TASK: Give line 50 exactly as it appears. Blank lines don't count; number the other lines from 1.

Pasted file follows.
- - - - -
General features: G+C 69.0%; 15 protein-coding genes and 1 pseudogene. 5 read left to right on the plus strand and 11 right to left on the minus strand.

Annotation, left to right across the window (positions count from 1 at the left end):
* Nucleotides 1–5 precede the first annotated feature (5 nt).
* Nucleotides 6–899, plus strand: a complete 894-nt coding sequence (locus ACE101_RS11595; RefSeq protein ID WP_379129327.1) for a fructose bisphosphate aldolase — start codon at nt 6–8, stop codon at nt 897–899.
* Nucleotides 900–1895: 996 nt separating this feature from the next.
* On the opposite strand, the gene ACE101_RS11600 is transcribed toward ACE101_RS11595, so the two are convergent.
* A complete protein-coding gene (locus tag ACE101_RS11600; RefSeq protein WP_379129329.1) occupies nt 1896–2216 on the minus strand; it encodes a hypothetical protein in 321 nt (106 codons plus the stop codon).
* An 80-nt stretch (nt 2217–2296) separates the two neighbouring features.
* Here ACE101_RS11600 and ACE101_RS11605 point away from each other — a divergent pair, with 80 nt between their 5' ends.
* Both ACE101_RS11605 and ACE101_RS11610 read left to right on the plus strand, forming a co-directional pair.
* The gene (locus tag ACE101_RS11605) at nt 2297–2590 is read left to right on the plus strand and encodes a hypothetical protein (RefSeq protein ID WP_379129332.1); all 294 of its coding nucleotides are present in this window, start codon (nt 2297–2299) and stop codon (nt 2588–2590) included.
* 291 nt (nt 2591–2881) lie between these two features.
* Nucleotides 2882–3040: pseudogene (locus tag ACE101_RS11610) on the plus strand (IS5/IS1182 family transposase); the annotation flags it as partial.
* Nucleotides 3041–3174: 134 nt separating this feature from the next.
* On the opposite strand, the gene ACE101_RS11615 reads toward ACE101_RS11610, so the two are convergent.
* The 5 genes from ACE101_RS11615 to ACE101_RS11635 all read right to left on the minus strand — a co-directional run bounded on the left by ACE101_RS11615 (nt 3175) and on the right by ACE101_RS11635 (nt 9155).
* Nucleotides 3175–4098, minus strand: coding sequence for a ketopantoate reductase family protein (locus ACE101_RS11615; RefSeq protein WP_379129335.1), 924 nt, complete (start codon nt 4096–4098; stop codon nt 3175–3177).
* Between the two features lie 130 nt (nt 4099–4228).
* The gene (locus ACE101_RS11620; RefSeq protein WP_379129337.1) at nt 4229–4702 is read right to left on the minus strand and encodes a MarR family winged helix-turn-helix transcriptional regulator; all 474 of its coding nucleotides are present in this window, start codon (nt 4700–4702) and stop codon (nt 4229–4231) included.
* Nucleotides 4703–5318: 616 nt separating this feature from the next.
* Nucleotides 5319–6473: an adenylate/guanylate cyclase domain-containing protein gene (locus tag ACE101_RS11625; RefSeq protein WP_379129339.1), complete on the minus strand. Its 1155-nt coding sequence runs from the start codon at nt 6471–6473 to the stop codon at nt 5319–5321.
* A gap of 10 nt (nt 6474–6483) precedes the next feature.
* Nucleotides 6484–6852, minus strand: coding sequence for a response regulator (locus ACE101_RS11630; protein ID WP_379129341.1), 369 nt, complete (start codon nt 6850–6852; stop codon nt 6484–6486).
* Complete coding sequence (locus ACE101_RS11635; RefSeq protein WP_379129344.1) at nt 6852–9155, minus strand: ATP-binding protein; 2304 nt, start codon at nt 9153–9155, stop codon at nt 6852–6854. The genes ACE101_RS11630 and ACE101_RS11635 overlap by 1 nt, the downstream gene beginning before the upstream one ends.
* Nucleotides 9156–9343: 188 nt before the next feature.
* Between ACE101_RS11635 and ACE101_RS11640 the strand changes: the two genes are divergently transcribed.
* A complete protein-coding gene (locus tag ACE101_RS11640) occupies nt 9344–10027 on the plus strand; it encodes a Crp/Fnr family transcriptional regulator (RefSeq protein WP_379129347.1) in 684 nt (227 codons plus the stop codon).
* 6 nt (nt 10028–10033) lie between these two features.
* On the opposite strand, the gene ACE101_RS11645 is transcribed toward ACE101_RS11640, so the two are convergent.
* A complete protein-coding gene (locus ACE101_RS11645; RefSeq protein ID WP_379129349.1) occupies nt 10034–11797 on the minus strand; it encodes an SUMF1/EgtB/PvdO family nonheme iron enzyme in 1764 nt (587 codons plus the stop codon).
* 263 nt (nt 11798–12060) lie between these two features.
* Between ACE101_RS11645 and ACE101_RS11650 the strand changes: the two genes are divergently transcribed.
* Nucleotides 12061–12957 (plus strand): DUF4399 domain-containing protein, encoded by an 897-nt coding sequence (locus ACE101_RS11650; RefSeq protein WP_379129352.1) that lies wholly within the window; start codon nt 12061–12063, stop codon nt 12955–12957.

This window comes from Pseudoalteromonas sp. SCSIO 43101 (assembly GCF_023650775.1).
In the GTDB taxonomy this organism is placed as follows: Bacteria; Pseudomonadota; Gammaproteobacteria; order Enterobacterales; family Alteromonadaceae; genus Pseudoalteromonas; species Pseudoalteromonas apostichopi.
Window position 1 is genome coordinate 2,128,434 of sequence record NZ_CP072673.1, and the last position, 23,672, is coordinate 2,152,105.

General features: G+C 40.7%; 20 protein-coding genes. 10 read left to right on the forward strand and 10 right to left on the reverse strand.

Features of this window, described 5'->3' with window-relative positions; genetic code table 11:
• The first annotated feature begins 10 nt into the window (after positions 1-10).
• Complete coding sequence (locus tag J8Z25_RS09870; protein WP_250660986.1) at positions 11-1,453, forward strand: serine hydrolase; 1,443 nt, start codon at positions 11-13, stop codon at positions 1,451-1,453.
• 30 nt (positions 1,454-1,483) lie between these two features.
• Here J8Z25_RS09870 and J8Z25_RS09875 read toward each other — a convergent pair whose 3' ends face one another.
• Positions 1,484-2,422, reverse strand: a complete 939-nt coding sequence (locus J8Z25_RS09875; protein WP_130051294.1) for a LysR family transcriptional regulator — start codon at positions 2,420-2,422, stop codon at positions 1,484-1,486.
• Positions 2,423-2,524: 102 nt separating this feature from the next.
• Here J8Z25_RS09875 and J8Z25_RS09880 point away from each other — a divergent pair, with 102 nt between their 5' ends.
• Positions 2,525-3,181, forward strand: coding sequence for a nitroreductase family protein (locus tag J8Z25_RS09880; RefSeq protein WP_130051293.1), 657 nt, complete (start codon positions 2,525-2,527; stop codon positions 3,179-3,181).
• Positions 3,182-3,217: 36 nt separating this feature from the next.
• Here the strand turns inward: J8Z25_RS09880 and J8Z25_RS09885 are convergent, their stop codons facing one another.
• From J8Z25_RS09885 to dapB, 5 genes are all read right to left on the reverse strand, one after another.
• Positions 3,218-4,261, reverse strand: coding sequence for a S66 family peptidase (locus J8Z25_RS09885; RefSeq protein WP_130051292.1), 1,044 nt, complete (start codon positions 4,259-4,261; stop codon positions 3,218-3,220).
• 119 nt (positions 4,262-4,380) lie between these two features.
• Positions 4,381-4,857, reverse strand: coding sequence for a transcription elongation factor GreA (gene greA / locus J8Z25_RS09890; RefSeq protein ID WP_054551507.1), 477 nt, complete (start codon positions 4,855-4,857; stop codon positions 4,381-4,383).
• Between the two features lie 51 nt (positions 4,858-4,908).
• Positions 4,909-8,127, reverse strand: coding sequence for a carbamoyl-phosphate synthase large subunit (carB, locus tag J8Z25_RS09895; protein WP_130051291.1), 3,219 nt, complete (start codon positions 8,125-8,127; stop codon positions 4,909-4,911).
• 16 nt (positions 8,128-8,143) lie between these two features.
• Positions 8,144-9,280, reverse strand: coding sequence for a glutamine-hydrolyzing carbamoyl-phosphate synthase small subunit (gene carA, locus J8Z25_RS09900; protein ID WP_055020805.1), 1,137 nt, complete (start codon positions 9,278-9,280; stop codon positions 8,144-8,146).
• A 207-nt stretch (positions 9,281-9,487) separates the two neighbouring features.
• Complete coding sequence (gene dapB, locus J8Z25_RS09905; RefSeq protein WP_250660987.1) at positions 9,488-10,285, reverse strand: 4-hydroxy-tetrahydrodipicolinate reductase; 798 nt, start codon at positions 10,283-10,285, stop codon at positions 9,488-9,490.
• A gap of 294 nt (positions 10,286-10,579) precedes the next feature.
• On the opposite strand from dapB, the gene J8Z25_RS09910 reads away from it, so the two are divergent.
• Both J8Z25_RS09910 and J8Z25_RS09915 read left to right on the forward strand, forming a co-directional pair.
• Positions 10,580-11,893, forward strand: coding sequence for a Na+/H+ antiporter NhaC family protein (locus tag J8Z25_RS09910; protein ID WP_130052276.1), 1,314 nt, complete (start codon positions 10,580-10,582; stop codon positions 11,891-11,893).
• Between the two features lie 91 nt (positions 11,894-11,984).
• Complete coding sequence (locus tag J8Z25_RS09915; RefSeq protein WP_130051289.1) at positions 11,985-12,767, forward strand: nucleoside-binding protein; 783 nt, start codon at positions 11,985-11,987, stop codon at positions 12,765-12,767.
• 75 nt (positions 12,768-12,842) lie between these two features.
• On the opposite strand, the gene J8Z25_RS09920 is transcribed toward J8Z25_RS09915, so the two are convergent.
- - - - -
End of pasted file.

• Positions 3,218-4,261, reverse strand: coding sequence for a S66 family peptidase (locus J8Z25_RS09885; RefSeq protein WP_130051292.1), 1,044 nt, complete (start codon positions 4,259-4,261; stop codon positions 3,218-3,220).